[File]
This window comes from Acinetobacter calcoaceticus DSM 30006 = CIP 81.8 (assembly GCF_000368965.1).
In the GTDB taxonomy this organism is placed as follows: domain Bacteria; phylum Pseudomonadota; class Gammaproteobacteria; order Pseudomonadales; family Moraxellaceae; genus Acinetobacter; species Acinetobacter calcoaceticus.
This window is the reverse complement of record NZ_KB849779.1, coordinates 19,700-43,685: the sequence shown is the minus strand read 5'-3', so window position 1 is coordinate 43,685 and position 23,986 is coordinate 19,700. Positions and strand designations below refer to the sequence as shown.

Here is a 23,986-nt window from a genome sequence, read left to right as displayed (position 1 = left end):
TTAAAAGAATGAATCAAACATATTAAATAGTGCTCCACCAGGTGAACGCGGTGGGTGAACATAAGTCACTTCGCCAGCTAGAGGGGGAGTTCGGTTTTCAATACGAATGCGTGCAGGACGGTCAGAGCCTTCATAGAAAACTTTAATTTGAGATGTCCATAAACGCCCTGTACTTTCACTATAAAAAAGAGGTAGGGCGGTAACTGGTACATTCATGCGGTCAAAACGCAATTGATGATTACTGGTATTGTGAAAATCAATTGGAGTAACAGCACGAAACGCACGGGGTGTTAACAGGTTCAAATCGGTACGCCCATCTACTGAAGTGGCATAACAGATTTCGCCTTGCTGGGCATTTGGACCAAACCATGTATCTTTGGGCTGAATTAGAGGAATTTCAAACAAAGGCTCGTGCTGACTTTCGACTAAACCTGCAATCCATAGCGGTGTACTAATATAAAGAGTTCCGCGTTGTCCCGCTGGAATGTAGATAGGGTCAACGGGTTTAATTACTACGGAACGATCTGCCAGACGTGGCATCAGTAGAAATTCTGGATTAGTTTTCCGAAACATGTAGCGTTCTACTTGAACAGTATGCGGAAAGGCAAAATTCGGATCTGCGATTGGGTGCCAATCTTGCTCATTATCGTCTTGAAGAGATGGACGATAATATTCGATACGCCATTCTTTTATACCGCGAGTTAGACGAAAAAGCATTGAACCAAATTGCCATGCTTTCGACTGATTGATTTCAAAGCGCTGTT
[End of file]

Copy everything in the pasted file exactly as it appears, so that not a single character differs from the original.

This window comes from Acinetobacter calcoaceticus DSM 30006 = CIP 81.8 (assembly GCF_000368965.1).
In the GTDB taxonomy this organism is placed as follows: domain Bacteria; phylum Pseudomonadota; class Gammaproteobacteria; order Pseudomonadales; family Moraxellaceae; genus Acinetobacter; species Acinetobacter calcoaceticus.
This window is the reverse complement of record NZ_KB849779.1, coordinates 19,700-43,685: the sequence shown is the minus strand read 5'-3', so window position 1 is coordinate 43,685 and position 23,986 is coordinate 19,700. Positions and strand designations below refer to the sequence as shown.

Here is a 23,986-nt window from a genome sequence, read left to right as displayed (position 1 = left end):
TTAAAAGAATGAATCAAACATATTAAATAGTGCTCCACCAGGTGAACGCGGTGGGTGAACATAAGTCACTTCGCCAGCTAGAGGGGGAGTTCGGTTTTCAATACGAATGCGTGCAGGACGGTCAGAGCCTTCATAGAAAACTTTAATTTGAGATGTCCATAAACGCCCTGTACTTTCACTATAAAAAAGAGGTAGGGCGGTAACTGGTACATTCATGCGGTCAAAACGCAATTGATGATTACTGGTATTGTGAAAATCAATTGGAGTAACAGCACGAAACGCACGGGGTGTTAACAGGTTCAAATCGGTACGCCCATCTACTGAAGTGGCATAACAGATTTCGCCTTGCTGGGCATTTGGACCAAACCATGTATCTTTGGGCTGAATTAGAGGAATTTCAAACAAAGGCTCGTGCTGACTTTCGACTAAACCTGCAATCCATAGCGGTGTACTAATATAAAGAGTTCCGCGTTGTCCCGCTGGAATGTAGATAGGGTCAACGGGTTTAATTACTACGGAACGATCTGCCAGACGTGGCATCAGTAGAAATTCTGGATTAGTTTTCCGAAACATGTAGCGTTCTACTTGAACAGTATGCGGAAAGGCAAAATTCGGATCTGCGATTGGGTGCCAATCTTGCTCATTATCGTCTTGAAGAGATGGACGATAATATTCGATACGCCATTCTTTTATACCGCGAGTTAGACGAAAAAGCATTGAACCAAATTGCCATGCTTTCGACTGATTGATTTCAAAGCGCTGTT